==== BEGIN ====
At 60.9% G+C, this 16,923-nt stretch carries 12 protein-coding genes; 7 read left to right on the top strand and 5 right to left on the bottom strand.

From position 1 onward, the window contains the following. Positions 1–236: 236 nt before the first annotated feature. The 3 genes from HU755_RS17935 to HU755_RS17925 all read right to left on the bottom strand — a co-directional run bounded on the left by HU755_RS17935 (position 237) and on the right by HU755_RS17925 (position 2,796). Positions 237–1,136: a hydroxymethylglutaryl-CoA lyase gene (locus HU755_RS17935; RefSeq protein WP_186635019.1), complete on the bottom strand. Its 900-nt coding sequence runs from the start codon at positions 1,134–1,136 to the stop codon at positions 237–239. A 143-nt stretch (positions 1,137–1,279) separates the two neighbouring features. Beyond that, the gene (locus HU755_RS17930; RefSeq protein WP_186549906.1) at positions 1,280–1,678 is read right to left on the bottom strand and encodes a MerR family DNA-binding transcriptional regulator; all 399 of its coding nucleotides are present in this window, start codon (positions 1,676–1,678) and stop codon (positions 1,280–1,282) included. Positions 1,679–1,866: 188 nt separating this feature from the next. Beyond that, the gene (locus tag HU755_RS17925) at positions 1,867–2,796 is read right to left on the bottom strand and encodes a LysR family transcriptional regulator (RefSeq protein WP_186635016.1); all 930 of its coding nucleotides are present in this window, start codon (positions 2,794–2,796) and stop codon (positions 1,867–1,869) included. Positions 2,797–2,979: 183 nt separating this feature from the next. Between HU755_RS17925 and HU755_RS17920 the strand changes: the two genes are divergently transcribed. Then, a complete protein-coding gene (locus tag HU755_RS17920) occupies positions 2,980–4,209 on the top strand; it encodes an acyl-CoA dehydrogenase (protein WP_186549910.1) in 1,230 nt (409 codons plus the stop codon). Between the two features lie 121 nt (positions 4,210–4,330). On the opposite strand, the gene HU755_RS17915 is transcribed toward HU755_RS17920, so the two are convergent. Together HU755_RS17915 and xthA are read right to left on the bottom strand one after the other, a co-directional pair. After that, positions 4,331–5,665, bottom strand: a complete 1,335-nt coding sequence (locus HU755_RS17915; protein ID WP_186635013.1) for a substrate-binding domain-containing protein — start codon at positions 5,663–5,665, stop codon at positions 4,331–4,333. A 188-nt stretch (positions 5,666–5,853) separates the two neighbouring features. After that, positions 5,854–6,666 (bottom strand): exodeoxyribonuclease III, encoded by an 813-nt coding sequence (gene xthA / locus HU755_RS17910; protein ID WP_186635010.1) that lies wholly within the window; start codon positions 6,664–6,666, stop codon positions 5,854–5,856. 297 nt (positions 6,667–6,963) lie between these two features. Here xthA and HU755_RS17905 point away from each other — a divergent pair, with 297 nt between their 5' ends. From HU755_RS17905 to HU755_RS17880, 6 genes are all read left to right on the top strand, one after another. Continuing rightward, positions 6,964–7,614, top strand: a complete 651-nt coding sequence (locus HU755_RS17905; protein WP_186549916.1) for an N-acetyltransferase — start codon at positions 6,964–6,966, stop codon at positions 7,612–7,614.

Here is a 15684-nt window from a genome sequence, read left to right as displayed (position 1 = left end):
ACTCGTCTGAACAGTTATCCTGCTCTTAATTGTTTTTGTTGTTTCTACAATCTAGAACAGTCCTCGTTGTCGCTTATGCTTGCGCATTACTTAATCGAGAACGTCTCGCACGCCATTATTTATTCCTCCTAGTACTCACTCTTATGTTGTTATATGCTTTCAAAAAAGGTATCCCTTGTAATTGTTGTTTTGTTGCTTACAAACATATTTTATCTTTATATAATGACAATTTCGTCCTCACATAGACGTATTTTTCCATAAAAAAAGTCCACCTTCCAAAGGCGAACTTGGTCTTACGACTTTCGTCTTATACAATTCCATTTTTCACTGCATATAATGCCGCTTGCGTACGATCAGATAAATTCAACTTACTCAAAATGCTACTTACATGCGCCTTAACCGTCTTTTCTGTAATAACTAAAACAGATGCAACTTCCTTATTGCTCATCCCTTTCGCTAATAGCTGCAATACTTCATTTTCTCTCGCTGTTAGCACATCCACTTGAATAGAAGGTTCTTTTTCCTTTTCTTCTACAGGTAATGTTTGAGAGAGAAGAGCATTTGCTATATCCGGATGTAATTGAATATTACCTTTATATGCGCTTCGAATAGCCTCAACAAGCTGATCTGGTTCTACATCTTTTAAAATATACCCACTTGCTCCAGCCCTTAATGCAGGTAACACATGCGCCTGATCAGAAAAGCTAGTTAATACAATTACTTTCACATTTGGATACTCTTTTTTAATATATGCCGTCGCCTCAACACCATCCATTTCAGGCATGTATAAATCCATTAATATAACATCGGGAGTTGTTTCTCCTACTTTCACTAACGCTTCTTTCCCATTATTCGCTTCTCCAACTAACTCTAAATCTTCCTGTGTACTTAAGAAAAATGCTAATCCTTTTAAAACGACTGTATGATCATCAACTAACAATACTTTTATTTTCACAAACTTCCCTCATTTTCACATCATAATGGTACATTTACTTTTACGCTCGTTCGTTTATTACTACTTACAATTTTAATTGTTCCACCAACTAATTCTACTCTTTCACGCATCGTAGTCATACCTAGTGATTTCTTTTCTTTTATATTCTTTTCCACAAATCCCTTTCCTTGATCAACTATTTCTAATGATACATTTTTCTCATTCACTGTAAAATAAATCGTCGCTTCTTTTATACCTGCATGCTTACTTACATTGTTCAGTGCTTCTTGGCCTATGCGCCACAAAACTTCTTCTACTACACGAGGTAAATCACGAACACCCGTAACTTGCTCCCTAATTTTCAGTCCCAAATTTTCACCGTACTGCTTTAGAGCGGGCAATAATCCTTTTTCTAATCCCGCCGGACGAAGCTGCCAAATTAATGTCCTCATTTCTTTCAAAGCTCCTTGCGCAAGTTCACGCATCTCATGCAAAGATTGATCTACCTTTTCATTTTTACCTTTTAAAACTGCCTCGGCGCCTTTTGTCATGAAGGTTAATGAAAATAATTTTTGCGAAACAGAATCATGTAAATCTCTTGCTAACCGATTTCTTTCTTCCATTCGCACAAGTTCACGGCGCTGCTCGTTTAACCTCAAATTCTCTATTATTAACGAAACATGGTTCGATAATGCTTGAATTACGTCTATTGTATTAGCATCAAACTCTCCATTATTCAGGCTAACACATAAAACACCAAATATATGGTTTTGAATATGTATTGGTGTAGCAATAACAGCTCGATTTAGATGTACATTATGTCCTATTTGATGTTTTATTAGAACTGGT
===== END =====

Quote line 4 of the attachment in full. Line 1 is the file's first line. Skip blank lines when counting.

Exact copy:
ACTCGTCTGAACAGTTATCCTGCTCTTAATTGTTTTTGTTGTTTCTACAATCTAGAACAGTCCTCGTTGTCGCTTATGCTTGCGCATTACTTAATCGAGAACGTCTCGCACGCCATTATTTATTCCTCCTAGTACTCACTCTTATGTTGTTATATGCTTTCAAAAAAGGTATCCCTTGTAATTGTTGTTTTGTTGCTTACAAACATATTTTATCTTTATATAATGACAATTTCGTCCTCACATAGACGTATTTTTCCATAAAAAAAGTCCACCTTCCAAAGGCGAACTTGGTCTTACGACTTTCGTCTTATACAATTCCATTTTTCACTGCATATAATGCCGCTTGCGTACGATCAGATAAATTCAACTTACTCAAAATGCTACTTACATGCGCCTTAACCGTCTTTTCTGTAATAACTAAAACAGATGCAACTTCCTTATTGCTCATCCCTTTCGCTAATAGCTGCAATACTTCATTTTCTCTCGCTGTTAGCACATCCACTTGAATAGAAGGTTCTTTTTCCTTTTCTTCTACAGGTAATGTTTGAGAGAGAAGAGCATTTGCTATATCCGGATGTAATTGAATATTACCTTTATATGCGCTTCGAATAGCCTCAACAAGCTGATCTGGTTCTACATCTTTTAAAATATACCCACTTGCTCCAGCCCTTAATGCAGGTAACACATGCGCCTGATCAGAAAAGCTAGTTAATACAATTACTTTCACATTTGGATACTCTTTTTTAATATATGCCGTCGCCTCAACACCATCCATTTCAGGCATGTATAAATCCATTAATATAACATCGGGAGTTGTTTCTCCTACTTTCACTAACGCTTCTTTCCCATTATTCGCTTCTCCAACTAACTCTAAATCTTCCTGTGTACTTAAGAAAAATGCTAATCCTTTTAAAACGACTGTATGATCATCAACTAACAATACTTTTATTTTCACAAACTTCCCTCATTTTCACATCATAATGGTACATTTACTTTTACGCTCGTTCGTTTATTACTACTTACAATTTTAATTGTTCCACCAACTAATTCTACTCTTTCACGCATCGTAGTCATACCTAGTGATTTCTTTTCTTTTATATTCTTTTCCACAAATCCCTTTCCTTGATCAACTATTTCTAATGATACATTTTTCTCATTCACTGTAAAATAAATCGTCGCTTCTTTTATACCTGCATGCTTACTTACATTGTTCAGTGCTTCTTGGCCTATGCGCCACAAAACTTCTTCTACTACACGAGGTAAATCACGAACACCCGTAACTTGCTCCCTAATTTTCAGTCCCAAATTTTCACCGTACTGCTTTAGAGCGGGCAATAATCCTTTTTCTAATCCCGCCGGACGAAGCTGCCAAATTAATGTCCTCATTTCTTTCAAAGCTCCTTGCGCAAGTTCACGCATCTCATGCAAAGATTGATCTACCTTTTCATTTTTACCTTTTAAAACTGCCTCGGCGCCTTTTGTCATGAAGGTTAATGAAAATAATTTTTGCGAAACAGAATCATGTAAATCTCTTGCTAACCGATTTCTTTCTTCCATTCGCACAAGTTCACGGCGCTGCTCGTTTAACCTCAAATTCTCTATTATTAACGAAACATGGTTCGATAATGCTTGAATTACGTCTATTGTATTAGCATCAAACTCTCCATTATTCAGGCTAACACATAAAACACCAAATATATGGTTTTGAATATGTATTGGTGTAGCAATAACAGCTCGATTTAGATGTACATTATGTCCTATTTGATGTTTTATTAGAACTGGT